Cubs of Yore: The "Marginal" Edition

August 11, 2009 | Comments (0) | by Arcturus

I've taken some good-natured flak from the other bartenders regarding my Koyie Hill mancrush. I know that Hill is a marginal player at best, yet he's one of my favorite players on the team. He may not hit, but he plays hard and calls a good game behind the plate. My favorite current Cub is Aramis Ramirez, who's legitimately a "good" ballplayer and the Cubs have a lot of guys now who could be considered superstars or above average players. As I was growing up, this wasn't always the case. Sure, the Cubs had Mark Grace, Andre Dawson, Ryne Sandberg, Sammy, and Sutcliffe, but a lot of times the rosters were filled with guys a lot like Koyie Hill. Guys who are good enough to be in the bigs, but not necessarily the guys you think of as "elite" or "favorite" players. I think most everybody has a guy like that that they root for, regardless of how well they play. I compiled a list of ten players who I admired at various times throughout the years. These guys may not all be All-Stars and they may never reach the Hall of Fame, but at one time or another, I thought they were awesome.

10. Lance Johnson-Ah, the One Dog. Johnson played for the Cubs for three seasons, including the 1998 Wildcard winners and the trainwreck that was the 1999 Cubs. Johnson came to the Cubs from the Mets in 1997 as part of a trade that included Mark Clark and Manny Alexander. The Cubs sent Brian McRae, Turk Wendell, and Mel Rojas to NY. I always liked Lance, but damned if I remember why as he spent quite a bit of time being injured.

9. Scott Servais-I had no idea that Servais is now the Director of Player Development for the Texas Rangers. Crazy. Remember when catchers, second baseman, and shortstops didn't have to hit well to be on a big league team? Before "Chicks Dig the Long Ball" changed everything?

8. Doug Gla
nville-If you don't like Doug Glanville, there's no hope for you. One of baseball's real good guys, Doug was a Cub in 1996 and 97 before being traded to the Phillies for Mickey Morandini. He would return in 2003 to help the Cubs secure a playoff birth. He's currently part of Baseball Factory and probably one of the very few guys you can be absolutely positive didn't use steroids. Why? Because his mama wouldn't have liked it, that's why.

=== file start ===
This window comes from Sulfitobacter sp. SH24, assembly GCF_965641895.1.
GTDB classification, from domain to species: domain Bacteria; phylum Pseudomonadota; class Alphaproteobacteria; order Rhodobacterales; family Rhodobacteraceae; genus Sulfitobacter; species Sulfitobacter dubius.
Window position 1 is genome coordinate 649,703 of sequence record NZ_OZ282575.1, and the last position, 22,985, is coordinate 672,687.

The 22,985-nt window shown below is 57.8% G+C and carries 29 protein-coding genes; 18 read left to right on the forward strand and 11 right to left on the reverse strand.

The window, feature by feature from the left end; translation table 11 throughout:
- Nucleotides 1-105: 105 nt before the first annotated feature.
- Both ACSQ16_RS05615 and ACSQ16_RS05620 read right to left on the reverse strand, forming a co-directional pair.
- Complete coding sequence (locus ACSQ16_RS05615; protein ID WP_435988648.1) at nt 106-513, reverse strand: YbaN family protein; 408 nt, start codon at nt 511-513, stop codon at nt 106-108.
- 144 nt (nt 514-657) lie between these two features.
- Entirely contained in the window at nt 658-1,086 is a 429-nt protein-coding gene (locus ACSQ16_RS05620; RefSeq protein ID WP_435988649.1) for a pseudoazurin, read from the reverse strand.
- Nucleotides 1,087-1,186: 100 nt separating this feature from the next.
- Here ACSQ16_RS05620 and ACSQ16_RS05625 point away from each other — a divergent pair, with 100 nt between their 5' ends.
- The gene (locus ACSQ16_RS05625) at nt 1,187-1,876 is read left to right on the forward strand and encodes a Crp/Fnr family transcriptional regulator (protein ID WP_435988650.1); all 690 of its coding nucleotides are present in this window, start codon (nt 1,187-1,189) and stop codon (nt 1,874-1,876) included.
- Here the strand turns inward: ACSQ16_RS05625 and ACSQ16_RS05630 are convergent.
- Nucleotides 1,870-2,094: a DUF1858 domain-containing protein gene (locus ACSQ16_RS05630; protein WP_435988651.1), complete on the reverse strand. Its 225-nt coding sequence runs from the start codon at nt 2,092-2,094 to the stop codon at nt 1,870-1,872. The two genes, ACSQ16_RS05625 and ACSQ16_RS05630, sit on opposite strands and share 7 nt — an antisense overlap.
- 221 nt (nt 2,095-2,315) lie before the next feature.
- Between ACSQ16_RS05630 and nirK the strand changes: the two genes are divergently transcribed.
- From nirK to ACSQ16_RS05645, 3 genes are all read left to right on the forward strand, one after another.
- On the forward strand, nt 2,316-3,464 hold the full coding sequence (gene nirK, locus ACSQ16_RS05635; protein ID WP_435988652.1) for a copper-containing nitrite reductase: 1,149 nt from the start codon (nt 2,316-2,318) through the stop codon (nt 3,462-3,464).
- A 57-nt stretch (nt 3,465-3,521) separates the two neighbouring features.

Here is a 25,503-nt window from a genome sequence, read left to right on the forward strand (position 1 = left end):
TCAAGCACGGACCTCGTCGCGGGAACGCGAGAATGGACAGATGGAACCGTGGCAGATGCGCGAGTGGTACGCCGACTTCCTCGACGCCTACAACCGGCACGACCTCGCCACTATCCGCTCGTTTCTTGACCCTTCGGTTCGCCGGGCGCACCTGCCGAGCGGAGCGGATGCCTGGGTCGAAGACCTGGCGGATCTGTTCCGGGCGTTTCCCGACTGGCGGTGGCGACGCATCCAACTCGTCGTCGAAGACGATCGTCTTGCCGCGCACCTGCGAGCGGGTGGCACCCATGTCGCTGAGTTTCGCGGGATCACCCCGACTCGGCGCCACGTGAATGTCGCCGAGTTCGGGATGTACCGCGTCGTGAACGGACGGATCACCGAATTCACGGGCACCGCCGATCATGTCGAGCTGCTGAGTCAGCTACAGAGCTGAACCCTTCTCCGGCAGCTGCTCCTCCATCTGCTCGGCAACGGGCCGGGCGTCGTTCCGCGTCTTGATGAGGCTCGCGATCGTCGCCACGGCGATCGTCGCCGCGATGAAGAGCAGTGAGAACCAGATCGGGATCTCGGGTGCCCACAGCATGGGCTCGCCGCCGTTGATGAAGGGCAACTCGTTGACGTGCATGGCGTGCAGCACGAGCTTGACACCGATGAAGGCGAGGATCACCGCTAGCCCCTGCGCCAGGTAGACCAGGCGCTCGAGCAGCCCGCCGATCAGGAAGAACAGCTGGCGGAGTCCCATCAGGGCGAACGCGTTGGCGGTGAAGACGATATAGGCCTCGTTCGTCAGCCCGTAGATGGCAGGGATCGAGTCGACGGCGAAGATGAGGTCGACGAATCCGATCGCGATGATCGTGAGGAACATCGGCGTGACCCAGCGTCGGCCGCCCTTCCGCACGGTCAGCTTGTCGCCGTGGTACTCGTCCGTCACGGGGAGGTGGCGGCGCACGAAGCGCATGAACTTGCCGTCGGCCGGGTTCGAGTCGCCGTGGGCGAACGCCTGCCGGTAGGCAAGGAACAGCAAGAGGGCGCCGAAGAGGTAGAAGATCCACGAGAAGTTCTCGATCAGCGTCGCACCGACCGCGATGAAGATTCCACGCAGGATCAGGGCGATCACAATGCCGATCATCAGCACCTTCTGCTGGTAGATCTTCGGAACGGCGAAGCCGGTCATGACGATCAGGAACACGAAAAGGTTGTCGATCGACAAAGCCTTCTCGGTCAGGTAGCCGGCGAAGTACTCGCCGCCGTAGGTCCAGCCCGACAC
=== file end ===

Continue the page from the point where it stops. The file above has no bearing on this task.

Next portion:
7. Turk W
endell-Turk Wendell was certifiably nuts. He brushed his teeth between innings, chewed black licorice, and jumped over the foul lines coming on and off the field. My favorite Turk Moment, which I mentioned during the Battle Royale, was when the WGN cameras caught him scratching Lil' Turk in the bullpen, pants undone and unzipped, with his whole hand shoved in there going to town.

6. "Joliet" Jeff Reed
-As a huge Blues Brothers fan, how could I not love Joliet Jeff Reed? Add another light hitting backup catcher to Arcturus's list of favorite players. Reed was an abysmal hitter, but well regarded for his defensive abilities and game calling skills. Gee, that sounds familiar.

5. Brian McRae-B-Mac actually was a pretty solid player for the Cubs, until his numbers went down in '97. He was sent to the Mets before the '98 season and thus missed the Cubs' Wildcard playoff appearance. He never appeared in a post-season game. He was a rock steady center fielder and a pretty good lead off man.

4. Eri
c Young-EY was one of the many second sackers the Cubs employed after Ryno retired for the second time. EY had a great year in 2000 with the Cubs, hitting .297 and swiping 54 bags. He can be found on Baseball Tonight irritating the hell out of my fellow bartenders whenever he mentions Souvenir City.

3. Kevin Foster
-Foster was with the Cubs from 1994-1998, finishing his career with a 4.86 ERA. Foster was one of many Cubs starters during this era whose main job seemed to be eating innings until the season would mercifully come to a close. He wasn't a great pitcher, but he also wasn't a horrible pitcher. I thought he was pretty good at the time, which just goes to show you how completely horrible the Cubs' rotation was at the time. Sadly, Kevin died of renal cancer on October 11 of last year.

2. Jose Hernandez-Man, did I love Jose Hernandez. He could play all the positions on the field and he hit for power. At the time I never understood why we kept trotting out guys like Kevin Orie, Todd Zeile, and Leo Gomez to play 3rd base when we had Jose. What I should have realized is that had Jose played everyday (which he kinda did anyway, just in different spots), he probably would have struck out 300 times in a season. Jose struck out like he was being paid by the K.

1. Rod "The Shooter" Beck-I know you're thinking "What the hell is Rod Beck doing on here, he was really good?" In fact, The Shooter was really only good for the Cubs in 1998. That was also the only full year he played for the team. He was traded in 1999 after struggling mightily. Beck's status with Cub fans was elevated when he was signed to a minor league deal and he lived in the Iowa Cubs' parking lot. His best years were spent with other teams, but his heart belonged to the Cubs, to the point where he was buried in his Cub uniform. Rod has a lot of Cub fans more for his personality than anything he ever did for the team. Not that I have a problem with that as Beck ranks just below Grace as my all time favorite Cub. Every time I see Aaron Heilman on the mound wearing The Shooter's number 47, I imagine Rod spinning in his grave. Is it crazy to retire a number for a player who was only around for a year and a half? Not when he's wearing it six feet under it's not.

So what have we learned? Basically, that I have a fetish for mediocre center fielders and light-hitting catchers, as well as for eccentric relievers. I'm sure most Cub fans have a similar list of their own. Not all favorite players can be superstars.